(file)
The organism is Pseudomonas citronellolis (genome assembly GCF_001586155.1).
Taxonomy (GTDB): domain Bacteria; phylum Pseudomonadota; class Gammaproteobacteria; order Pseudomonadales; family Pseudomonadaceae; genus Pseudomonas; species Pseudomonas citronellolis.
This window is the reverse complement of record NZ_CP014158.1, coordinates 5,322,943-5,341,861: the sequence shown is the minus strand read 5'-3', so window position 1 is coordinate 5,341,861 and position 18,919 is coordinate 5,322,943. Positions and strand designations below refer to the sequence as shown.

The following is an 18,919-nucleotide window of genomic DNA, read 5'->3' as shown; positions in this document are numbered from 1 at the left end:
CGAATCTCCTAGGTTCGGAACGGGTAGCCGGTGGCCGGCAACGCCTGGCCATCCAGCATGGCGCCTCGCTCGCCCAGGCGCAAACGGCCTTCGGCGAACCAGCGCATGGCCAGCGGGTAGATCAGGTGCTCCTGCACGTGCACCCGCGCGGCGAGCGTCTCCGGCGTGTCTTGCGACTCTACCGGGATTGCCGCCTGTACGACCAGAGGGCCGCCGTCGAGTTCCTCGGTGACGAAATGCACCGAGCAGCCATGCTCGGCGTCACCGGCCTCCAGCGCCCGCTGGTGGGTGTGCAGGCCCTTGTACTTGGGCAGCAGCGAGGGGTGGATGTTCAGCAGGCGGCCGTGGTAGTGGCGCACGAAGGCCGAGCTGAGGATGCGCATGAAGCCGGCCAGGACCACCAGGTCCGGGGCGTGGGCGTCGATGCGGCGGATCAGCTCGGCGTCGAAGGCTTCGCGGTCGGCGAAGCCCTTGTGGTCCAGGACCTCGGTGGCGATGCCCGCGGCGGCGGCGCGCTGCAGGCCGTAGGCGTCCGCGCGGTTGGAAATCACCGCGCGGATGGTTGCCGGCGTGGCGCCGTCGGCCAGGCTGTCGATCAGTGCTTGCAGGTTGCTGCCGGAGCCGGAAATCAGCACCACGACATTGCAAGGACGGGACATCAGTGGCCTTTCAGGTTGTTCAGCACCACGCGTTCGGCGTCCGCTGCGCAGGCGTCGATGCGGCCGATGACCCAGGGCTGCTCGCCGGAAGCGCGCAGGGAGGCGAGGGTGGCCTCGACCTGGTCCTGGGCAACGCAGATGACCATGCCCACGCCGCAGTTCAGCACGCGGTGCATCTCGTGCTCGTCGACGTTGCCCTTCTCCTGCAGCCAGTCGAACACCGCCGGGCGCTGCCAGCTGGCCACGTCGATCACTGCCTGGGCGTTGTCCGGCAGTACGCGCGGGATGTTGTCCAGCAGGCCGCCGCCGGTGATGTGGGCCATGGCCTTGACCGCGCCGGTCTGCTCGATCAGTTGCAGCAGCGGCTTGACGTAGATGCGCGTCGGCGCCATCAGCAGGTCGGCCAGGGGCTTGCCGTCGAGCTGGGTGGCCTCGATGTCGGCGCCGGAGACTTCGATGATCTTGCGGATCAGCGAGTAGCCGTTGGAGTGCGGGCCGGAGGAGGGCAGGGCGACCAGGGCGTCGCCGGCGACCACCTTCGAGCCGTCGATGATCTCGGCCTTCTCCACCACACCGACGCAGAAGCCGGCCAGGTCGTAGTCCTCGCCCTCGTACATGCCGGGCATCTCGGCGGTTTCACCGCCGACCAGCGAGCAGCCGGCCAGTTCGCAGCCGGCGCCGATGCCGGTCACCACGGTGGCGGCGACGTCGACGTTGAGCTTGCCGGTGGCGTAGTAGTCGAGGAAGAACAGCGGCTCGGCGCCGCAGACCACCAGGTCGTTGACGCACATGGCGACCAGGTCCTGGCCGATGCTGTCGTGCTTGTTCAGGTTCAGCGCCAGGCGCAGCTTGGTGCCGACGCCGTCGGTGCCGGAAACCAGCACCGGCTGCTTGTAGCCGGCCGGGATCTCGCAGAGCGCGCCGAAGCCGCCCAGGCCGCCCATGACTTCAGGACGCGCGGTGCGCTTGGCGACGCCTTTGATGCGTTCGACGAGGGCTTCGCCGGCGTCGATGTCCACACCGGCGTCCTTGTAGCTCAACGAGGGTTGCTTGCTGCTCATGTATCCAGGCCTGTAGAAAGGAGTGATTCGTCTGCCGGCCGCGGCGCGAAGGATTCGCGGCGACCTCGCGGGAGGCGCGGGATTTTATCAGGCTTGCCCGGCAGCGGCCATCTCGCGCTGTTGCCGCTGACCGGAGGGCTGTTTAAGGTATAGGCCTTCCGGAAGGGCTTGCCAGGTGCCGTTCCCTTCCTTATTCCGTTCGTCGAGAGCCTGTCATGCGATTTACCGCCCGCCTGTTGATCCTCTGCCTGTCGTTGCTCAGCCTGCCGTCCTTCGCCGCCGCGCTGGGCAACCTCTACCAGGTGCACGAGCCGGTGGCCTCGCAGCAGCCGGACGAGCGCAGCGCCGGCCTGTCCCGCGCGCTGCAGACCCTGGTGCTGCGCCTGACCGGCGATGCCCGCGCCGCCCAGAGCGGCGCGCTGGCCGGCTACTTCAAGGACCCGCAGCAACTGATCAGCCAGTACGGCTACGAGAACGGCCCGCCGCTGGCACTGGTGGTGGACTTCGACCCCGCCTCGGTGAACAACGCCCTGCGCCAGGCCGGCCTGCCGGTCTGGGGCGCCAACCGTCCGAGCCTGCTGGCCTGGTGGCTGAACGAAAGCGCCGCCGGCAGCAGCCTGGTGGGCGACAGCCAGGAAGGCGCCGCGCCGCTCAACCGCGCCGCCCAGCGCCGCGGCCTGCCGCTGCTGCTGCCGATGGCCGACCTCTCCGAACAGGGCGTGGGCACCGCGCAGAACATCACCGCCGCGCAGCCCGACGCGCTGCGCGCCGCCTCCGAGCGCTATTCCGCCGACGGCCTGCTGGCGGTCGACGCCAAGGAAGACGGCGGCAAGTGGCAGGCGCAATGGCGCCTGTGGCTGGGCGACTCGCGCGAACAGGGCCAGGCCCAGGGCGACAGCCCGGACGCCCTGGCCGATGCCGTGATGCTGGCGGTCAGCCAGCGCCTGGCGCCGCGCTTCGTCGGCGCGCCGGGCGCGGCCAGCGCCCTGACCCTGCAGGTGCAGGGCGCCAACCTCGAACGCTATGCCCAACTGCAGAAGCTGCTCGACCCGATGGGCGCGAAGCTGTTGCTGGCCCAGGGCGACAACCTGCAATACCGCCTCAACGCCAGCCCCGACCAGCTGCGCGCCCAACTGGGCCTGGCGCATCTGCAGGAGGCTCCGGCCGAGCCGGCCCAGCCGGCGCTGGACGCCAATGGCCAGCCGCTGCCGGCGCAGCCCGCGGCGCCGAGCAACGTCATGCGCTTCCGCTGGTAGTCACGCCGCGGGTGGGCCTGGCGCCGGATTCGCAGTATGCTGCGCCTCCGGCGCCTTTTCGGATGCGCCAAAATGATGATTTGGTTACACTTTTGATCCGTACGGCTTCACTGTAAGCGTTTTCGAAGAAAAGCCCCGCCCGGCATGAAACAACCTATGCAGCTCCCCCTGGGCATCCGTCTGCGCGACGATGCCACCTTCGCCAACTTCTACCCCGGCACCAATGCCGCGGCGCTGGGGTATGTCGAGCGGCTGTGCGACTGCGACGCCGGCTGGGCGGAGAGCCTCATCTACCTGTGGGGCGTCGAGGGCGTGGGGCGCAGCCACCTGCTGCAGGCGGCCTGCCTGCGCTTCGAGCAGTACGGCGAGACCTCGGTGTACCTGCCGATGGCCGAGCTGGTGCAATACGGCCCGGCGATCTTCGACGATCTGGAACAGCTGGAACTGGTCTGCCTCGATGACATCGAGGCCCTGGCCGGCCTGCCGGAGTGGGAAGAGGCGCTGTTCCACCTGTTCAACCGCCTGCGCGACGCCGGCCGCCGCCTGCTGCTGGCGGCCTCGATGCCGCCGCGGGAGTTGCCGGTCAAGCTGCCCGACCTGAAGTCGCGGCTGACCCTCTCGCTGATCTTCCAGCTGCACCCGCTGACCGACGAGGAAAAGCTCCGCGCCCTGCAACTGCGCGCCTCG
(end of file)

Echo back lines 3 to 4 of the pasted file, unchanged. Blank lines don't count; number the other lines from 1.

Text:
This window is the reverse complement of record NZ_CP014158.1, coordinates 5,322,943-5,341,861: the sequence shown is the minus strand read 5'-3', so window position 1 is coordinate 5,341,861 and position 18,919 is coordinate 5,322,943. Positions and strand designations below refer to the sequence as shown.

The following is an 18,919-nucleotide window of genomic DNA, read 5'->3' as shown; positions in this document are numbered from 1 at the left end: